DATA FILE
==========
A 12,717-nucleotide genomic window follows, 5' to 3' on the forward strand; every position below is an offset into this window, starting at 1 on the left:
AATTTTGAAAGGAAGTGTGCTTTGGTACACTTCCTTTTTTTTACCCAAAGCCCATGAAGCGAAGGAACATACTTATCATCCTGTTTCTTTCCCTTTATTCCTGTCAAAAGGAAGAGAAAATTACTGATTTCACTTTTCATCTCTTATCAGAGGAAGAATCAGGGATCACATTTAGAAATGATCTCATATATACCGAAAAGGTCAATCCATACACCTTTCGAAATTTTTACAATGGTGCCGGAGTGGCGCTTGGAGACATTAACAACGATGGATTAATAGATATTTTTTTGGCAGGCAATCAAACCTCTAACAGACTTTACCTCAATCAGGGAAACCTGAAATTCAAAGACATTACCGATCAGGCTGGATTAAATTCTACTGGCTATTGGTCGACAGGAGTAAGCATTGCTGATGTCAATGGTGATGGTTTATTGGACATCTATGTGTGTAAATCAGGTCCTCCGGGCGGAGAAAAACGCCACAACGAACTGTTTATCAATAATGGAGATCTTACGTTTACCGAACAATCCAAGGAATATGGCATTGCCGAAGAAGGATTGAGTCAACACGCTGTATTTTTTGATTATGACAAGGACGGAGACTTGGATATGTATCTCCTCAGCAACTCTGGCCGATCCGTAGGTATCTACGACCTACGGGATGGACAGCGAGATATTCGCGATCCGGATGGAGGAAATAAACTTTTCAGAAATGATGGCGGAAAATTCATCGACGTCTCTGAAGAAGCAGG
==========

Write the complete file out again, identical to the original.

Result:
A 12,717-nucleotide genomic window follows, 5' to 3' on the forward strand; every position below is an offset into this window, starting at 1 on the left:
AATTTTGAAAGGAAGTGTGCTTTGGTACACTTCCTTTTTTTTACCCAAAGCCCATGAAGCGAAGGAACATACTTATCATCCTGTTTCTTTCCCTTTATTCCTGTCAAAAGGAAGAGAAAATTACTGATTTCACTTTTCATCTCTTATCAGAGGAAGAATCAGGGATCACATTTAGAAATGATCTCATATATACCGAAAAGGTCAATCCATACACCTTTCGAAATTTTTACAATGGTGCCGGAGTGGCGCTTGGAGACATTAACAACGATGGATTAATAGATATTTTTTTGGCAGGCAATCAAACCTCTAACAGACTTTACCTCAATCAGGGAAACCTGAAATTCAAAGACATTACCGATCAGGCTGGATTAAATTCTACTGGCTATTGGTCGACAGGAGTAAGCATTGCTGATGTCAATGGTGATGGTTTATTGGACATCTATGTGTGTAAATCAGGTCCTCCGGGCGGAGAAAAACGCCACAACGAACTGTTTATCAATAATGGAGATCTTACGTTTACCGAACAATCCAAGGAATATGGCATTGCCGAAGAAGGATTGAGTCAACACGCTGTATTTTTTGATTATGACAAGGACGGAGACTTGGATATGTATCTCCTCAGCAACTCTGGCCGATCCGTAGGTATCTACGACCTACGGGATGGACAGCGAGATATTCGCGATCCGGATGGAGGAAATAAACTTTTCAGAAATGATGGCGGAAAATTCATCGACGTCTCTGAAGAAGCAGG